I would be delighted for you to read the first chapter of my next novel, He Loves It When She Smiles, which will be available later this year.
If you enjoy this chapter and want to read more, please like, follow, retweet, pin or whatever else you can do on social media to help spread the word.
Thanks for your support!
About He Loves It When She Smiles
Determined to start with a clean slate, freshman Kyle Davis heads off to Boston’s Klondike College. His academic studies quickly take a back seat when his crush on a flirty co-ed with a mesmerizing smile leads him down an unexpected path. His new-found friends provide Kyle with a plethora of unsolicited dating advice, all of which cause him to flounder. Confused and discouraged, he finally hears the one voice he should have been listening to all along.
Bittersweet, funny and believable dialogue peppered throughout the story will make you simultaneously laugh and cringe over the series of crazy missteps the young characters make.
He Loves It When She Smiles is the second novel by Karl Bimshas, whose Three Blinks and a Sigh debuted in early 2012. Both books, set in the city of Boston, explore difficult relationships with fun characters engaged in conversations you’ll swear you’ve overheard yourself.
Find other fiction and non-fiction titles here or ask for them at your bookseller.
Thursday, August 30, 2012
Monday, August 20, 2012
Vision + Passion + Action = Exceptional Performance
With your goal firmly set in your mind, use this matrix to see where you fit in. Make adjustments if needed and then advance confidently in the direction of your dreams.
- Vision: Can you vividly imagine the outcome of your goal?
- Passion: Can you feel a burning desire to complete your goal?
- Action: Do you execute your plans and accomplish what you set out to do?
- Daydreamers have passion and vision, but lack action.
- Workaholics have tremendous action and passion, but no vision.
- The Mediocre have vision and action but no passion.
- Exceptional Performers have the inspired combination of vision, passion and action.
Determine if you're running at optimal performance in each category. Focus on your strengths and fill in your gaps.
Monday, August 13, 2012
Want to figure out what you’re good at? Need to find a way to be useful to humanity? There is no shortage of books and programs designed to help you explore those questions. I'll save you a few hundred, maybe a few thousand dollars, and give you the answer. It's obvious.
Think for a moment about some of the best gifts you’ve received. Undoubtedly they were meticulously wrapped and presented by someone who loved you. They wore a huge smile and were brimming over with confidence when they gave it to you. They knew they had found the perfect present for you and were excited to see you open it. It was probably something you hadn’t asked for, hadn’t even thought about. But they did. They thought about you and knew this was something you had to have. When you think back on it, they were right.
We all start out with a special gift or two. I believe they were presented to us from God with that same enthusiasm and knowing smile, but maybe for you, it was someone else. As a blob of a kid you didn't know what it was, but you gurgled and squealed, happy to receive it. God didn’t tell you how to use it, or even what it was. The wrapping is part of the gift. You get to guess what’s inside by shaking it around a little and going through some trial and error.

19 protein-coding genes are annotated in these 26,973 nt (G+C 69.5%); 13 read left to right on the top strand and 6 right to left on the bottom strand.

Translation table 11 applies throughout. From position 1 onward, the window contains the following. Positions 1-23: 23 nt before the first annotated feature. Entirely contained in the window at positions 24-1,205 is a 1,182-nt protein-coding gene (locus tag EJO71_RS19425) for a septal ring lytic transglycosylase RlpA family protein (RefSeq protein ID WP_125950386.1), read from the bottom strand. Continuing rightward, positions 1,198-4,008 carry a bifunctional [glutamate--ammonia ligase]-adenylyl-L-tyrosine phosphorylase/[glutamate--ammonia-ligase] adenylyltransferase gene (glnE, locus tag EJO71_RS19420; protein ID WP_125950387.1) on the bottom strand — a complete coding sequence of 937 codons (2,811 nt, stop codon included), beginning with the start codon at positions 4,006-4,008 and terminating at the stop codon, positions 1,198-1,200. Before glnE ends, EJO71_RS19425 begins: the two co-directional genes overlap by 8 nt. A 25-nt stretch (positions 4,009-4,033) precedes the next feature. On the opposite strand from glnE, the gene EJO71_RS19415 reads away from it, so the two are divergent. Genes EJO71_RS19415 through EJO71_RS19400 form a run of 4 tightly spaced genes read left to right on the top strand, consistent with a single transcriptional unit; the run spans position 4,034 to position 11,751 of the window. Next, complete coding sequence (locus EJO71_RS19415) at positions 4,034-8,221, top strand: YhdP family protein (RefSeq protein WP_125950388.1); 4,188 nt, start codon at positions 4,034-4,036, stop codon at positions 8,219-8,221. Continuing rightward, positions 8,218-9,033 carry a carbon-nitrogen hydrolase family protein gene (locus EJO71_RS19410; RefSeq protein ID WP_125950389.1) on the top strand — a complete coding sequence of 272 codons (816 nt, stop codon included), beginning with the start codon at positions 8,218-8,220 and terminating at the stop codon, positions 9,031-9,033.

Some people unwrap their present at a very young age, others wait until they are much older. After a lot of poking, prodding, staring and guessing, everyone unwraps their gift eventually, but not everyone knows what they’ve been given.
Your gift is the thing you do well. It’s your talent. The thing that comes so easy for you that you mistakenly assume everybody has it. They don't. Your gift is the thing that you do nearly effortlessly and without thought. It’s frustratingly simple to uncover. You've probably been ignoring your gift because it has seemed too easy, or not grand enough, or you haven't felt worthy because you've been tricked into thinking your gift needs to be some complicated thing. Powerful gifts are not complicated. Your talent is easy to identify. How you choose to use it is the present you pass along to others. Once you’ve identify your gift, use it. It's insulting not to.
Friday, August 3, 2012
When writing fiction, it’s sometimes difficult to create what feels like enough conflict for the hero to overcome. We often root for the protagonist as we’re creating them and probably subconsciously protect them from too many of the evils in the world. Like our children, we want them to grow and show their mettle, but we’re also ever vigilant and try to mitigate hardships they may encounter. Good for a parent, less good for a writer.
A devious idea struck me. I’m a big fan of The Haddon Matrix, which helps design interventions to reduce injury to people. It’s an excellent system for problem solving. Invert it and the writer now has a template on how to put the story’s protagonist in ever increasing peril.
Use negative events as inspiration to increase the factors of peril your main character has to endure. Then plot how they’ll respond to the mounting adversity. This eliminates the protective shield you may be inclined to put around your hero, and that will make for a better story to write and to read.